(Bloomberg) -- Target Corp. struck out over the holidays, but the two biggest kids on the retail block have yet to come to the plate.

Amazon.com Inc. and Walmart Inc., the dominant players by far in store-based and internet retailing in the U.S., will disclose their full fourth-quarter results on Jan. 30 and Feb. 18, respectively. While Amazon said Dec. 26 that it had a “record breaking” holiday season, it didn’t provide specifics.

This leaves analysts and investors with a few weeks to ponder whether the lackluster holiday sales at Target -- an industry bellwether -- tell a broader, more troubling, story about the American consumer, or if they’re just a pothole on the company’s turnaround trail.

“It’s hard to know at this point,” Brian Yarbrough, an analyst at Edwards Jones & Co., said by phone. “We will see what Walmart and Amazon say.”

There’s plenty of evidence that the road gets tougher from here, and not just for Target, which suffered a slowdown across the board, from t-shirts to toys to televisions. Sales of key gift categories rose just 0.2% in November and December, data tracker NPD found, well below forecasts.

Broader economic signals, meanwhile, are increasingly downbeat: U.S. consumer confidence unexpectedly dropped for the fourth time in five months in December, while wage growth remains tepid. Tariffs on Chinese imports, meanwhile, aren’t going away anytime soon.

Cautious consumers didn’t buy as many big-ticket electronics items on Black Friday, the annual shopping frenzy, and the shopping they did do increasingly came online. But e-commerce growth of 19% at Target was its worst online performance in years.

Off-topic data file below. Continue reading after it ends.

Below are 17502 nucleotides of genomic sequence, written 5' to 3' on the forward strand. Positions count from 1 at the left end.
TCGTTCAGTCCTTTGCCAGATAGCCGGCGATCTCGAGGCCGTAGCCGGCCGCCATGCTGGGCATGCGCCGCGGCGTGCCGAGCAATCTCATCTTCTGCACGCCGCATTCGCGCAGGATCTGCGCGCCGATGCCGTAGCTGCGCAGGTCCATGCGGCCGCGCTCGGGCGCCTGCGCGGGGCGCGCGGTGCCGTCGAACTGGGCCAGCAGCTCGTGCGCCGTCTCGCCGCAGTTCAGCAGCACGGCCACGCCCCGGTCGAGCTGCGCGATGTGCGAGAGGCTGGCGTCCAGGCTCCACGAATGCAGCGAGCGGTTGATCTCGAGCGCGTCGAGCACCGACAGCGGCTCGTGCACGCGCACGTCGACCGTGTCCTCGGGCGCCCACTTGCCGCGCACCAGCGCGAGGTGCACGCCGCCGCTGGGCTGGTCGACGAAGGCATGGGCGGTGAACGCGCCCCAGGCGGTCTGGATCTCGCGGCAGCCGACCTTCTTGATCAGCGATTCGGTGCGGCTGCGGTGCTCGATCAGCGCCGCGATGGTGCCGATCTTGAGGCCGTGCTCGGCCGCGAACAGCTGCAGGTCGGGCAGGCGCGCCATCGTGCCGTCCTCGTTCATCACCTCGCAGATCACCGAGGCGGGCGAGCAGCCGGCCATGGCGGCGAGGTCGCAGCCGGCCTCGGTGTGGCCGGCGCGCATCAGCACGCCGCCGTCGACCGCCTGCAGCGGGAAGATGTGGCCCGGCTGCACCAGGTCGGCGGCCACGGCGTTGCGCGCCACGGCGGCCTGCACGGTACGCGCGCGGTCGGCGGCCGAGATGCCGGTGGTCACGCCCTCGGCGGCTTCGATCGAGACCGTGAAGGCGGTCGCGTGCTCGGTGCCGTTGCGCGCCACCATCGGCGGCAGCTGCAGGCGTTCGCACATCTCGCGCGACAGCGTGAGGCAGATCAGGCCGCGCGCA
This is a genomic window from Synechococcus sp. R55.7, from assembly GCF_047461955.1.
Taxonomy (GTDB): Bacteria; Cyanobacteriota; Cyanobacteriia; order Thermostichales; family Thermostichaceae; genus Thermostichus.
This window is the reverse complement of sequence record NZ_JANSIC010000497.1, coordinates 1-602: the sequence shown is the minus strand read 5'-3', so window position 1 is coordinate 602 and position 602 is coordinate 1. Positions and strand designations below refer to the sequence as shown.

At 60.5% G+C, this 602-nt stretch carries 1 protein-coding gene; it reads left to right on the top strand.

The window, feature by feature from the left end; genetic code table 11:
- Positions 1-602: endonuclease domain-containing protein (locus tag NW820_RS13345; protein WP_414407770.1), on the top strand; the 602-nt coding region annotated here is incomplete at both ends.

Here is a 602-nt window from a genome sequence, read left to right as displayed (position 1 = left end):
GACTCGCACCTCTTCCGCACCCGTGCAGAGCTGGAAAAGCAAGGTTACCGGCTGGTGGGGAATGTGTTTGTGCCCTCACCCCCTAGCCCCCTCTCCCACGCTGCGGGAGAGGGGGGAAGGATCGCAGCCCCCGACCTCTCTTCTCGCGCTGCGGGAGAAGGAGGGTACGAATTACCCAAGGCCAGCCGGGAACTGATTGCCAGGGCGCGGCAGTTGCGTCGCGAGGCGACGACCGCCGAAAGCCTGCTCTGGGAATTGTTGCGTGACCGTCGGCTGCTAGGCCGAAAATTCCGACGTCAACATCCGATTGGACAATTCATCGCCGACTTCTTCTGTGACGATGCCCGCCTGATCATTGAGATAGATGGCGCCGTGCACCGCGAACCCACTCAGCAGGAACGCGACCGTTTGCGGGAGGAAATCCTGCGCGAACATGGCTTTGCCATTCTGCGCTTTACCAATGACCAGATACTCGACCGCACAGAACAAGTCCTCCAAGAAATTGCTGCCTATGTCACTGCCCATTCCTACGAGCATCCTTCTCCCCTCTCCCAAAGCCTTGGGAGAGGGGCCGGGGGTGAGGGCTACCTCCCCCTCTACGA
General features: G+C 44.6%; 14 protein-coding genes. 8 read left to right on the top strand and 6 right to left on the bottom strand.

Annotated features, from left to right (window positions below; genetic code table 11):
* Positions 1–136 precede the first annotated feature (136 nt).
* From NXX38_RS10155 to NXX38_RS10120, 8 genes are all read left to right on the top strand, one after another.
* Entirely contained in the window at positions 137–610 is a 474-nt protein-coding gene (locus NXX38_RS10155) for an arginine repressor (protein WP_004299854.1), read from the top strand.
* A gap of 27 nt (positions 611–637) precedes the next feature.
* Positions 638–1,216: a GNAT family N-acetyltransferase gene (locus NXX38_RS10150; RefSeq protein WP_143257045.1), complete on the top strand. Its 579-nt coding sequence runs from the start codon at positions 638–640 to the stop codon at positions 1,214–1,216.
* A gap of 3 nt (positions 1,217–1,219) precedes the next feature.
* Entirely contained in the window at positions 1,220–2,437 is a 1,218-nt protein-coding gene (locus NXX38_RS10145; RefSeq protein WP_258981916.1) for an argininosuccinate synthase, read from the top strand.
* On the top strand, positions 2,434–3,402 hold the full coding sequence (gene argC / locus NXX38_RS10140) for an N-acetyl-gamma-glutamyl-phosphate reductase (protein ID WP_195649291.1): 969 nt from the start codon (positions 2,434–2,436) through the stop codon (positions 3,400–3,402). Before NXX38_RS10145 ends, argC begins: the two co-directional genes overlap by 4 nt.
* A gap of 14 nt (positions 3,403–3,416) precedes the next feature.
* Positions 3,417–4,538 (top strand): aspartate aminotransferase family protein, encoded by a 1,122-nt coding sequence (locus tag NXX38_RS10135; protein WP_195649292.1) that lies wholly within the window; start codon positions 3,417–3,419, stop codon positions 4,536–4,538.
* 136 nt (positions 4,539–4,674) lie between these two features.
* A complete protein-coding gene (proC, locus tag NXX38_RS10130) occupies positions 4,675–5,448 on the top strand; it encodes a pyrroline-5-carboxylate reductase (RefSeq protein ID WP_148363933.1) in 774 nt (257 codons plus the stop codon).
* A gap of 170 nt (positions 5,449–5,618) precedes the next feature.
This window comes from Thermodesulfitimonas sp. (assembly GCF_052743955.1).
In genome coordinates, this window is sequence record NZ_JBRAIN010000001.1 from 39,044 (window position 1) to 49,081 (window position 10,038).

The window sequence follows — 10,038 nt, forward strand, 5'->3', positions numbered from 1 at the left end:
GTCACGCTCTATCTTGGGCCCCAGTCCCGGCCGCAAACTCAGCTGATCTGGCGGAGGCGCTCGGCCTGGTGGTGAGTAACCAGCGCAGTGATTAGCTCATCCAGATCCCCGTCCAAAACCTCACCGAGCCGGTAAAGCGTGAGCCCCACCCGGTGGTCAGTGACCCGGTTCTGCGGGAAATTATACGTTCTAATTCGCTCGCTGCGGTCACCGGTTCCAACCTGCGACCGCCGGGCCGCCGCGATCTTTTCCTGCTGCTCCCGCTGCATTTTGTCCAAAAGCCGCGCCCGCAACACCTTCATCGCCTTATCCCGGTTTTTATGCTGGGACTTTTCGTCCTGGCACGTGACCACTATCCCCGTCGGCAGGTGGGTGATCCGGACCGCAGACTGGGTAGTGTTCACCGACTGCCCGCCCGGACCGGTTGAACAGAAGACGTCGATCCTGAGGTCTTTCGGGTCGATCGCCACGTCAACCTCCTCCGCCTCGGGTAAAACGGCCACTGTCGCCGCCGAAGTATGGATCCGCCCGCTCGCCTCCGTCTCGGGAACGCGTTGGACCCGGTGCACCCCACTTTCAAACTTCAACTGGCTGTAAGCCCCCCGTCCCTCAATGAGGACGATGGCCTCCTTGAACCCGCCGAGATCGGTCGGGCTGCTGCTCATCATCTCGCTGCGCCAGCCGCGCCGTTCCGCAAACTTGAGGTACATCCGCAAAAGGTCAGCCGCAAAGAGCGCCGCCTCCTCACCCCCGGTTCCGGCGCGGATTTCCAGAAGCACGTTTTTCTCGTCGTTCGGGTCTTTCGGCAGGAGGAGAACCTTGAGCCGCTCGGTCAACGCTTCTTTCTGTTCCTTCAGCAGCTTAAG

Walmart and Amazon, meanwhile, both rolled out next-day free shipping on a host of items well before the holidays, positioning themselves to grab market share in e-commerce, where battles are won as much on convenience as on prices.

The two companies control a disproportionate amount of the U.S. retail landscape. Walmart garners more than 20 cents of every dollar spent on food, according to Morgan Stanley, while Amazon is the biggest seller of apparel and gobbles up more than 25% of all incremental retail spending, according to Wells Fargo estimates.

The next signal comes Thursday, when the Commerce Department will release December retail sales data. But to get the full picture, investors will have to wait for the twin titans of retail weigh in.

To contact the reporter on this story: Matthew Boyle in New York at mboyle20@bloomberg.net

To contact the editors responsible for this story: Crayton Harrison at tharrison5@bloomberg.net, Jonathan Roeder, Sally Bakewell

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